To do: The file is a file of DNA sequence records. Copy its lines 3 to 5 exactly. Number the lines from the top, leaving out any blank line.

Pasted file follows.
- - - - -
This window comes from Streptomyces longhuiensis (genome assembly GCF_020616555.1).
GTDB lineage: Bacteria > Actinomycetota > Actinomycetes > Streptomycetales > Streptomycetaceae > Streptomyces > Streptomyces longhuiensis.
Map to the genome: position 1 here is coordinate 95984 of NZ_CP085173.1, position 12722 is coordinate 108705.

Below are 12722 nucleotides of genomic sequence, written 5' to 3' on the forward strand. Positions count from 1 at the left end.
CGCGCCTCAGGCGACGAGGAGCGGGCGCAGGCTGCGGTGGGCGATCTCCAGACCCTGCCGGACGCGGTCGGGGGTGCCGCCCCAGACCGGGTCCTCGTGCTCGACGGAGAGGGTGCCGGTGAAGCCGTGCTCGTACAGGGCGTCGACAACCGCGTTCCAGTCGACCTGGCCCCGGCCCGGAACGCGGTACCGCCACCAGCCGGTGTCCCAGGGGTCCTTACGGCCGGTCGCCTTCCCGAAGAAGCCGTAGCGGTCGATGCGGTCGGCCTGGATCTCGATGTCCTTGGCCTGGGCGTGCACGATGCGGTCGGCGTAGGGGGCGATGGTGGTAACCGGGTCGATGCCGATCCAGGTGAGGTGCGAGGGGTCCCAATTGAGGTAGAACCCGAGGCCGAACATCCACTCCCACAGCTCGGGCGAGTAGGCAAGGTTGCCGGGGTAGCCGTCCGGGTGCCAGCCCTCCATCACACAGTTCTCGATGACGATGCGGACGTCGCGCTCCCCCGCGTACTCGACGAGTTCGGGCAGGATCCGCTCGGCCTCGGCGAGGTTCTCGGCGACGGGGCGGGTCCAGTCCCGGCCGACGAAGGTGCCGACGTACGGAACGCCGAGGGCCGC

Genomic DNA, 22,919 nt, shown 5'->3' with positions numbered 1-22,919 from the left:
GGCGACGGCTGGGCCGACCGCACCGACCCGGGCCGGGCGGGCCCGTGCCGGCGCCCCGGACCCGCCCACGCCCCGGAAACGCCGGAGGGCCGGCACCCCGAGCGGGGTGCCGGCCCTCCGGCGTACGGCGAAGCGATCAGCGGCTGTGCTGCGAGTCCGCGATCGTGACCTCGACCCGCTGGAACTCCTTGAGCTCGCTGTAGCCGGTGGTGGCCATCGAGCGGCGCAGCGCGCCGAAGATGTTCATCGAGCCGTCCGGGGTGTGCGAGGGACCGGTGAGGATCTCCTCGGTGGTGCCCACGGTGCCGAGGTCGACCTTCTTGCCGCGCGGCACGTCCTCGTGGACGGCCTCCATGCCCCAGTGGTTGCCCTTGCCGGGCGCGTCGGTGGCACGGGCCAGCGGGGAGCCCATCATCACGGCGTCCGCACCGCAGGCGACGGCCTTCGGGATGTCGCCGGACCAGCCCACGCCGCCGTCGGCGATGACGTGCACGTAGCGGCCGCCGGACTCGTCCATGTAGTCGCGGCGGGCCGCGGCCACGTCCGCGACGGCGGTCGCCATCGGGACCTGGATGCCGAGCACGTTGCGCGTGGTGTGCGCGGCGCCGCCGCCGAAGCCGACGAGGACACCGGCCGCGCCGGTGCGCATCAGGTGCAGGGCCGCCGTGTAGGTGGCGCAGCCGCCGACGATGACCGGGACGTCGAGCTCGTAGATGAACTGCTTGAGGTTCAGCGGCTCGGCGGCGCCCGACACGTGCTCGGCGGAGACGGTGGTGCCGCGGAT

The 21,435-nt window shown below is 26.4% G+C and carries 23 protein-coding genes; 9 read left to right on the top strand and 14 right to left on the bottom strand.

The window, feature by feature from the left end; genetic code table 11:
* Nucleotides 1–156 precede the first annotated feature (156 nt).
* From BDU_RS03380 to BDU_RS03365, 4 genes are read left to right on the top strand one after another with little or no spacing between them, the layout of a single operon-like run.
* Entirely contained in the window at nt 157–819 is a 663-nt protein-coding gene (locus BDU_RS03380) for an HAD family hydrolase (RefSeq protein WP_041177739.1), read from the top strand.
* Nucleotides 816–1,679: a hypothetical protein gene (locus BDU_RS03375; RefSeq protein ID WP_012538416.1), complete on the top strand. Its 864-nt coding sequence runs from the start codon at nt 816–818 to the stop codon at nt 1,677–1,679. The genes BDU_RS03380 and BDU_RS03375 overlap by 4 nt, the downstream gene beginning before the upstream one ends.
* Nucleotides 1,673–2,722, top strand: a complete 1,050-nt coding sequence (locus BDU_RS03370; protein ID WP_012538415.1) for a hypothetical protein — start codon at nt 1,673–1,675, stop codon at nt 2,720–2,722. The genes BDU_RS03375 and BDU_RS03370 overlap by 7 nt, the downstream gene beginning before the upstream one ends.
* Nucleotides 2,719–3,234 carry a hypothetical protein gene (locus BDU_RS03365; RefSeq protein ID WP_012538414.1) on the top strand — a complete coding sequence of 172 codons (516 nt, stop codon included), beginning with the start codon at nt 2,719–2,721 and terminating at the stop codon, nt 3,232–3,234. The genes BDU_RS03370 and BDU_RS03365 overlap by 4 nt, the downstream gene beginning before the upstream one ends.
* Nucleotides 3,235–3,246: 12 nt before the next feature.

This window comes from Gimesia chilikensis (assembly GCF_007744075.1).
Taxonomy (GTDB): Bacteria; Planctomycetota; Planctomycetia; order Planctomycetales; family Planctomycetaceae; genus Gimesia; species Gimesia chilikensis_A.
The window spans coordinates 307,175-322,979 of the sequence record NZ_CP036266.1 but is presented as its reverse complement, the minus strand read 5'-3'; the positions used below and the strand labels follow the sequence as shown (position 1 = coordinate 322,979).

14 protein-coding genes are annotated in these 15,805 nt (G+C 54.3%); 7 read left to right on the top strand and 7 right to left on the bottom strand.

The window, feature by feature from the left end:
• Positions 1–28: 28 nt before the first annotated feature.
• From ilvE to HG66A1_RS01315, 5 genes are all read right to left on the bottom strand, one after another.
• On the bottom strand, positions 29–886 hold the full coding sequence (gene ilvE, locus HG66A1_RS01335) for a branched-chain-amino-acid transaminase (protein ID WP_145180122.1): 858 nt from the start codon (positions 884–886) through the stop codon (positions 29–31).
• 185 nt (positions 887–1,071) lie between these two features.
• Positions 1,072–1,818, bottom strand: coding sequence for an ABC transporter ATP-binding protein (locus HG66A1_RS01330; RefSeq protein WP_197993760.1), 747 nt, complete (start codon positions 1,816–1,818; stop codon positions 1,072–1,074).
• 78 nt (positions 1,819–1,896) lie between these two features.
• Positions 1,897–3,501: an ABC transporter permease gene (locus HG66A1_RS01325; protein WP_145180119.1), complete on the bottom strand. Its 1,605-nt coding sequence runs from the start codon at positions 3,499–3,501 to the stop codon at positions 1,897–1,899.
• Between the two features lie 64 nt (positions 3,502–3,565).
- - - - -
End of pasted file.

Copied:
Map to the genome: position 1 here is coordinate 95984 of NZ_CP085173.1, position 12722 is coordinate 108705.

Below are 12722 nucleotides of genomic sequence, written 5' to 3' on the forward strand. Positions count from 1 at the left end.
CGCGCCTCAGGCGACGAGGAGCGGGCGCAGGCTGCGGTGGGCGATCTCCAGACCCTGCCGGACGCGGTCGGGGGTGCCGCCCCAGACCGGGTCCTCGTGCTCGACGGAGAGGGTGCCGGTGAAGCCGTGCTCGTACAGGGCGTCGACAACCGCGTTCCAGTCGACCTGGCCCCGGCCCGGAACGCGGTACCGCCACCAGCCGGTGTCCCAGGGGTCCTTACGGCCGGTCGCCTTCCCGAAGAAGCCGTAGCGGTCGATGCGGTCGGCCTGGATCTCGATGTCCTTGGCCTGGGCGTGCACGATGCGGTCGGCGTAGGGGGCGATGGTGGTAACCGGGTCGATGCCGATCCAGGTGAGGTGCGAGGGGTCCCAATTGAGGTAGAACCCGAGGCCGAACATCCACTCCCACAGCTCGGGCGAGTAGGCAAGGTTGCCGGGGTAGCCGTCCGGGTGCCAGCCCTCCATCACACAGTTCTCGATGACGATGCGGACGTCGCGCTCCCCCGCGTACTCGACGAGTTCGGGCAGGATCCGCTCGGCCTCGGCGAGGTTCTCGGCGACGGGGCGGGTCCAGTCCCGGCCGACGAAGGTGCCGACGTACGGAACGCCGAGGGCCGC